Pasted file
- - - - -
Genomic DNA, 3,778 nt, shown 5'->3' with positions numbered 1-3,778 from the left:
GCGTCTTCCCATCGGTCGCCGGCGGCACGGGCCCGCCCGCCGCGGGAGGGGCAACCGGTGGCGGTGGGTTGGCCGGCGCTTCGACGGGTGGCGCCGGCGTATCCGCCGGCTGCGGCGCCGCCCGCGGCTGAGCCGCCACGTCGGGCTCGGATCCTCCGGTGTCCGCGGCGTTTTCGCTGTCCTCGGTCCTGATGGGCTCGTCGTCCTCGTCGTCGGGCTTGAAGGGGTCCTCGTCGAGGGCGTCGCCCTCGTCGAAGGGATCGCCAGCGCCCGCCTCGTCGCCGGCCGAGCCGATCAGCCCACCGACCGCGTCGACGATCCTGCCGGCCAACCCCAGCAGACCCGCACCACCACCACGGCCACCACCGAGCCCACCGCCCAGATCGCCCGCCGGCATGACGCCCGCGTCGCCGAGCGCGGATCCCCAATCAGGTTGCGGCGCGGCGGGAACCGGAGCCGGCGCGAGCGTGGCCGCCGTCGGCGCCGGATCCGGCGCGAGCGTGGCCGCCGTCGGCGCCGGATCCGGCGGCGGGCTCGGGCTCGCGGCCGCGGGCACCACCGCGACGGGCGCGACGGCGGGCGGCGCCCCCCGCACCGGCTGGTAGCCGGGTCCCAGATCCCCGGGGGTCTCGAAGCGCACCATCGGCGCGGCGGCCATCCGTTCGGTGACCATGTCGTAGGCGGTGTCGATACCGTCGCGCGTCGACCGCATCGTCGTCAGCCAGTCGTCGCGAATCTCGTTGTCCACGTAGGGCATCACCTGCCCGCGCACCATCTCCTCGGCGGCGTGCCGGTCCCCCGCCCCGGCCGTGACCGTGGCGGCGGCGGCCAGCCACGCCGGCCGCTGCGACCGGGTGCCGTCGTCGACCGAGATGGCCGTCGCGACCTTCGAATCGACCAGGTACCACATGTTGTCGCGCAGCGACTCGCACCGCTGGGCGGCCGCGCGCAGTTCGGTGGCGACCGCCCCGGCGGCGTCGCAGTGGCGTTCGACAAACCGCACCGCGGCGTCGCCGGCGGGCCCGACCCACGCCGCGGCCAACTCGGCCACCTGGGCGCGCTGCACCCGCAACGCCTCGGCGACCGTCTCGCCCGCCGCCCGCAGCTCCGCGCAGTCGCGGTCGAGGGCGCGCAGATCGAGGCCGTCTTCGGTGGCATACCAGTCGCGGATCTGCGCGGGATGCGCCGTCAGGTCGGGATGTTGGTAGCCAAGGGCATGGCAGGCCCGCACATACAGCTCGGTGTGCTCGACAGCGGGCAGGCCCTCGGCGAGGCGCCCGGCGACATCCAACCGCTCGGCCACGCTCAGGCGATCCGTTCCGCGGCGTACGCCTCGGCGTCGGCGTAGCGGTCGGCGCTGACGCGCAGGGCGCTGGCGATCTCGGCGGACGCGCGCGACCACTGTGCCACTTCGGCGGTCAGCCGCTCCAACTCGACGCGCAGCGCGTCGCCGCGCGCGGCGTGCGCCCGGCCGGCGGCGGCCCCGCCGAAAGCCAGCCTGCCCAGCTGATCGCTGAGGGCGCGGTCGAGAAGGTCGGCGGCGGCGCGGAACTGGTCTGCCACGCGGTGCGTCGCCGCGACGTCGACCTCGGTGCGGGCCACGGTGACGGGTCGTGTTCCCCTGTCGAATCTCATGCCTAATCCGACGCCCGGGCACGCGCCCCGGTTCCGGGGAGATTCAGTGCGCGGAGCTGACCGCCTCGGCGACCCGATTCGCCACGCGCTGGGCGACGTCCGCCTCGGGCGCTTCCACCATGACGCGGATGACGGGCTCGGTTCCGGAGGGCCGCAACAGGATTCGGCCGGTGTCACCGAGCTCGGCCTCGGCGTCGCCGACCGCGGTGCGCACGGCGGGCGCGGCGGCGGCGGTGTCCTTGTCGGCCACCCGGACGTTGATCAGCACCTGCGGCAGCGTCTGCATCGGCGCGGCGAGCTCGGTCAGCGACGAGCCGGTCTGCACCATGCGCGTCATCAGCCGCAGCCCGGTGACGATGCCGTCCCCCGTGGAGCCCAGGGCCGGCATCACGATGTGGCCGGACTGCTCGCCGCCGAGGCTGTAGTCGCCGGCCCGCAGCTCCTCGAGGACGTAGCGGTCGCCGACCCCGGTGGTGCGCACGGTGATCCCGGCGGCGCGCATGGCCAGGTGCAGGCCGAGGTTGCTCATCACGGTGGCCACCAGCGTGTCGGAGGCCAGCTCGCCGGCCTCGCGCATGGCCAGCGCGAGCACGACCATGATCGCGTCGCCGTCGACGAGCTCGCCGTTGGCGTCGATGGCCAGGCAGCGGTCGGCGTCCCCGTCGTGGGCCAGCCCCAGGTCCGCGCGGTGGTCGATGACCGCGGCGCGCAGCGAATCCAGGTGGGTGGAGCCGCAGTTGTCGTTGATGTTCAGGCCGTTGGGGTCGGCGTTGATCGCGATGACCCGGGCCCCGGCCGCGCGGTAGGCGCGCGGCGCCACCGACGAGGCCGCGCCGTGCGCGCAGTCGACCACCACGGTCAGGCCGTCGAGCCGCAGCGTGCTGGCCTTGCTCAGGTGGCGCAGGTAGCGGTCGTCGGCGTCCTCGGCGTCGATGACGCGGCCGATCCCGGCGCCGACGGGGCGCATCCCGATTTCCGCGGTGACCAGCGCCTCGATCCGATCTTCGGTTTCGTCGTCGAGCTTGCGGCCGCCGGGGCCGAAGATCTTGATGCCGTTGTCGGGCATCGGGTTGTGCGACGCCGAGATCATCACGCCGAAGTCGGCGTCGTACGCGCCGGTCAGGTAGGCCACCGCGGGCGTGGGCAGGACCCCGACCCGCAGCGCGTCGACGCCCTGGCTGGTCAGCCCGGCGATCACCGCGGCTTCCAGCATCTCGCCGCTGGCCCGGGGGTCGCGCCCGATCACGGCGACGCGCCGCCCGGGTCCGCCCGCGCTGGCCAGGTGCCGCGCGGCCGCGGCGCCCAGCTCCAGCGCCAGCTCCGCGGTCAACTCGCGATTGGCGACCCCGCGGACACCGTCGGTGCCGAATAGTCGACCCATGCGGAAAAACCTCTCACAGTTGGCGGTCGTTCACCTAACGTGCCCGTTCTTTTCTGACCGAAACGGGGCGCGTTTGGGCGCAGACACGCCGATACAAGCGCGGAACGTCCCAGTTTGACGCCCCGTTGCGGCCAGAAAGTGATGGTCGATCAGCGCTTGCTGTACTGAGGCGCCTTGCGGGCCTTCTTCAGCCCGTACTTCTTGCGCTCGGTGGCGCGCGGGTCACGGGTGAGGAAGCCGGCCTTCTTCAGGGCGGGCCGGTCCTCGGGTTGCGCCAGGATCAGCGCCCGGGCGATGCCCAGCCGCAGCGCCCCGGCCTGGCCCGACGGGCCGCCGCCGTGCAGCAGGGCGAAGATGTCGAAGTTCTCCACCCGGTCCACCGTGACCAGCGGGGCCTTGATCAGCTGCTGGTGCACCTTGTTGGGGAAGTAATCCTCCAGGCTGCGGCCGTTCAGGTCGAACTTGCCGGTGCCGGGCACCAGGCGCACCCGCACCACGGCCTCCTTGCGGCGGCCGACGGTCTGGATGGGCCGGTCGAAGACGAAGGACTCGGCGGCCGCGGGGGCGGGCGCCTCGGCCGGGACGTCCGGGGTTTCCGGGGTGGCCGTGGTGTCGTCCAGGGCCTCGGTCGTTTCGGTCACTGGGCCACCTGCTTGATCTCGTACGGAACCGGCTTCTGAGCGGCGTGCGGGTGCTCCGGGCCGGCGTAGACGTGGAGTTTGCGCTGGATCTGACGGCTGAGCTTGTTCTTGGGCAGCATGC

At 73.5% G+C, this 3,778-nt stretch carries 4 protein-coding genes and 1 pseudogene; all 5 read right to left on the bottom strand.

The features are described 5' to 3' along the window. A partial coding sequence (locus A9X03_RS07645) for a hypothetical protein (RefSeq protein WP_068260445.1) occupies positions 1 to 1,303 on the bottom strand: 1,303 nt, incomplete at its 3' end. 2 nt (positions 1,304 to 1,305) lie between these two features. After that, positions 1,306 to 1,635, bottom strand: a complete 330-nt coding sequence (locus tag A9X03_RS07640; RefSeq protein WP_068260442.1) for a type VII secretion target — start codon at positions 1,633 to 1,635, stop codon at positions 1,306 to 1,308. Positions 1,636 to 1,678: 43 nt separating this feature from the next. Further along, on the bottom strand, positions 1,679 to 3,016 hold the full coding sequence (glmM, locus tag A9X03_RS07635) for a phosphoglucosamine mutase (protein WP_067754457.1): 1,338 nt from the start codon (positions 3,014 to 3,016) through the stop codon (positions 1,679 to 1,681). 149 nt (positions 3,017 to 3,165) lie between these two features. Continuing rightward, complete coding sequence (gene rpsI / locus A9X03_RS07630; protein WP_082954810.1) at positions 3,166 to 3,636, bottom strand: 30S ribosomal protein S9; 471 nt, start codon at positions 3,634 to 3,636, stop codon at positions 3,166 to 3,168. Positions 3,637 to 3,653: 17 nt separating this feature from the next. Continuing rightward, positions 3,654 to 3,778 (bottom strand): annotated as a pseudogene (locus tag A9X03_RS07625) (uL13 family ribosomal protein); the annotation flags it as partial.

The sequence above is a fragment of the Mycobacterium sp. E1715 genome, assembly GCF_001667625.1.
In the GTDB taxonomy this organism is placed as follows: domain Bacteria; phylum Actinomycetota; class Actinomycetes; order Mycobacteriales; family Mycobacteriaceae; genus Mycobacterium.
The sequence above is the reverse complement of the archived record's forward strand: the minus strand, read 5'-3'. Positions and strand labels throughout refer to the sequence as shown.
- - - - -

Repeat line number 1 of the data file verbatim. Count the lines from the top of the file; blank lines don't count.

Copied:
Genomic DNA, 3,778 nt, shown 5'->3' with positions numbered 1-3,778 from the left: